Accessibility links

Breaking News

'Stereophonic' wins Tony for best play; women win director, score honors

Adam Greenfield, left, and David Adjmi, center, and members of the company of "Stereophonic" accept the award for best play during the 77th Tony Awards on Sunday, June 16, 2024, in New York.
Adam Greenfield, left, and David Adjmi, center, and members of the company of "Stereophonic" accept the award for best play during the 77th Tony Awards on Sunday, June 16, 2024, in New York.

"Stereophonic," the play about a Fleetwood Mac-like band recording an album over a turbulent and life-changing year, got a lighters-in-the-air cheer at the Tony Awards on Sunday, winning best new play while theater history was made for women as Broadway directors and score writers.

"Stereophonic," the most-nominated play in Tony Awards history, is a hyper-naturalistic meditation on the thrill and danger of collaborating on art — the compromises, the egos and the joys. It was written by David Adjmi with songs by former Arcade Fire member Will Butler.

"Oh, no. My agent gave me a beta-blocker, but it's not working," Adjmi said. He added that the play took 11 years to manifest.

"This was a very hard journey to get up here," he said. "We need to fund the arts in America." He dedicated it to all the artists out there.

Danya Taymor — whose aunt is Julie Taymor, the first woman to win a Tony Award for directing a musical — became the 11th woman to win the award. She helmed "The Outsiders," a gritty musical adaptation of the classic American young adult novel.

"Thank you to the great women who have lifted me up," she said, naming producer Angelina Jolie among those on her list.

Then Shaina Taub, only the second woman in Broadway history to write, compose and star in a Broadway musical, won for best score, following such writers as Cyndi Lauper, Lisa Kron and Jeanine Tesori. Taub, the force behind "Suffs," won for best book earlier in the night.

Her musical is about the heroic final years of the fight to allow women to vote, leading to the passage of the 19th Amendment.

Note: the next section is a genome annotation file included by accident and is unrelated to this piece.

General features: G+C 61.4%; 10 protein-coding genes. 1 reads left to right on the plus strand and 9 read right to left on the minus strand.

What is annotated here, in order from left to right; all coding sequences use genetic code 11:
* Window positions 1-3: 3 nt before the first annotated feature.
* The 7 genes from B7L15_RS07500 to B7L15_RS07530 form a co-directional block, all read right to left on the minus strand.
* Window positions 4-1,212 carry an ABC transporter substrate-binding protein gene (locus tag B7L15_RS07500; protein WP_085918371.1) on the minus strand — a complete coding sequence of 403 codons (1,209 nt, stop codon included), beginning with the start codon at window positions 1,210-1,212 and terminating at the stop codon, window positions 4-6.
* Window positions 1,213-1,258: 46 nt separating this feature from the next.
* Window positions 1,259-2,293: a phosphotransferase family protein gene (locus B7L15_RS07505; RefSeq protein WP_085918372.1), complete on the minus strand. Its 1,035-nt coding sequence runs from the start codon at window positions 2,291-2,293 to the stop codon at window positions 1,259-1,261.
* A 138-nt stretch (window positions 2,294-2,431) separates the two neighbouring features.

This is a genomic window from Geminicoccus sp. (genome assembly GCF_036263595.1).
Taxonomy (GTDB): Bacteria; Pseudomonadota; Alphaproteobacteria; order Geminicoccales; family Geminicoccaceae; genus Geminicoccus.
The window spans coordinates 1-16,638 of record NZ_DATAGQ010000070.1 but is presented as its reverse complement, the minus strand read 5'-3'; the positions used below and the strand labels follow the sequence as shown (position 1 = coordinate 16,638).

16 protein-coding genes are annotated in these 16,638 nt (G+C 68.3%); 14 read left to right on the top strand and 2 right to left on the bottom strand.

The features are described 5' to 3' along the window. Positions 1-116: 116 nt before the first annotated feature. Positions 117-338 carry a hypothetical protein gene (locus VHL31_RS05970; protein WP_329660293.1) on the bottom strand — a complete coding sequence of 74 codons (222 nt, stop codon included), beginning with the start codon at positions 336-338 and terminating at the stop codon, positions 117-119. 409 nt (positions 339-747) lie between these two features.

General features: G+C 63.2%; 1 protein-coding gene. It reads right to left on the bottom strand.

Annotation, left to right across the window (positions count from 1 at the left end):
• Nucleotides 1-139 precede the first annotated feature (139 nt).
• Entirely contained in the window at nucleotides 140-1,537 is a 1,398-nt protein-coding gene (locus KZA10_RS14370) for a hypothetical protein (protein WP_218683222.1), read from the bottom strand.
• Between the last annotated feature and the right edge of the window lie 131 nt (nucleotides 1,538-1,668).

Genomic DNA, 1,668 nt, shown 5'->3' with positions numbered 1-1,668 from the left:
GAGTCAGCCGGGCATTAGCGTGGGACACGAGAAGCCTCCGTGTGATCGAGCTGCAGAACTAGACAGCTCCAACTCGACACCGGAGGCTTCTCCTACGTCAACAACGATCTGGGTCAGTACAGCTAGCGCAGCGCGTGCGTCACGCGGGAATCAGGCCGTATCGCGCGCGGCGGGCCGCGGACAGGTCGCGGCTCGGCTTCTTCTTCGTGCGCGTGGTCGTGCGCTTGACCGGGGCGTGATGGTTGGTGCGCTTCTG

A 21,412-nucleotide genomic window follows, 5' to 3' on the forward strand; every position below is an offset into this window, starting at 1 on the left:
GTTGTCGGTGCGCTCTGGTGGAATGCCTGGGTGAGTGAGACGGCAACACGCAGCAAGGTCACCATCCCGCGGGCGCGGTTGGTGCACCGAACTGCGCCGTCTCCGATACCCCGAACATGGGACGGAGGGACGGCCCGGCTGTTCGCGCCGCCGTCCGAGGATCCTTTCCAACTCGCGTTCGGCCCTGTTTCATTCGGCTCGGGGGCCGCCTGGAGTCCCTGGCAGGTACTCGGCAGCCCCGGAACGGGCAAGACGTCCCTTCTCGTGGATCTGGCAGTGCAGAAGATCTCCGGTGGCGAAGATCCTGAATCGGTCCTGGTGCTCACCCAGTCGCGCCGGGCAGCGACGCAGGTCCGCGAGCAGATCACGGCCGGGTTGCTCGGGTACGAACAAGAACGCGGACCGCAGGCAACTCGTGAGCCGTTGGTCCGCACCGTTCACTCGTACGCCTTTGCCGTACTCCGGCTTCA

"If you are inspired by the story of Suffs, please make sure you and everyone you know have registered to vote and vote, vote, vote!" she said. Taub also said the win was for all the loud girls out there: "Go for it," she urged.

Earlier, Alicia Keys electrified the show when she teamed up with superstar Jay-Z on their hit "Empire State of Mind." Keys appeared at the piano on the stage of the David H. Koch Theater in Lincoln Center as the cast of her semi-autobiographical musical, "Hell's Kitchen," was presenting a medley of songs. She began singing her and Jay-Z's 2009 smash before leaving the stage to join the rapper on some interior steps to wild applause.

Host Ariana DeBose kicked off the telecast with an original, acrobatic number, and Jeremy Strong took home the first big award of the night as Broadway's biggest party opened its arms to hip-hop and rock fans.

Strong, the "Succession" star, landed his first Tony for his work in the revival of Henrik Ibsen's 1882 political play "An Enemy of the People." The theater award for best lead actor in a play will sit next to his Emmy, Screen Actors Guild Award and Golden Globe.

The play is about a public-minded doctor in a small town who discovers the water supply for the public spa is contaminated, but his efforts to clean up the mess pit his ethics against political cowards.

"This play is a cry from the heart," he said.

Kara Young, the first Black performer to be nominated for a Tony three consecutive years in a row, won this time as best featured actress in a play for "Purlie Victorious," the story of a Black preacher's scheme to reclaim his inheritance and win back his church from a plantation owner.

"Thank you to my ancestors," she said, adding thanks to her mom and dad, brother, partner, cast, her co-star Leslie Odom Jr. and her director, Kenny Leon. She saved her last thanks to playwright Ossie Davis and his star Ruby Dee, who originated the role.

"Harry Potter" star Daniel Radcliffe cemented his stage career pivot by winning a featured actor in a musical Tony, his first trophy in five Broadway shows. He won for the revival of "Merrily We Roll Along," the Stephen Sondheim-George Furth musical that goes backward in time.

"This is one of the best experiences of my life," Radcliffe said, thanking his cast and director. "I will never have it as good again." He also thanked his parents for playing Sondheim in the car growing up.

Kecia Lewis, who plays a formidable piano teacher in "Hell's Kitchen," took home her first Tony. The 40-year veteran made her Broadway debut at 18 in the original company of "Dreamgirls" and endured amazing moments and heartbreak.

"This moment is the one I dreamed of for those 40 years," she told the crowd. "Don't give up!"

"Appropriate," Branden Jacobs-Jenkins' play — centered on a family reunion in Arkansas where everyone has competing motivations and grievances — was named best play revival. Jacobs-Jenkins in his remarks thanked Davis, saying there would be no "Appropriate" without "Purlie Victorious."

Three-time Tony-honored Chita Rivera got a tribute by Tony winners Audra McDonald, Brian Stokes Mitchell and Bebe Neuwirth. Images of her work in "Chicago," “Kiss of the Spider Woman" and "West Side Story" were projected while dancers mimicked her hit numbers. DeBose, who won an Oscar in Rivera's old "West Side Story" role of Anita, also joined in.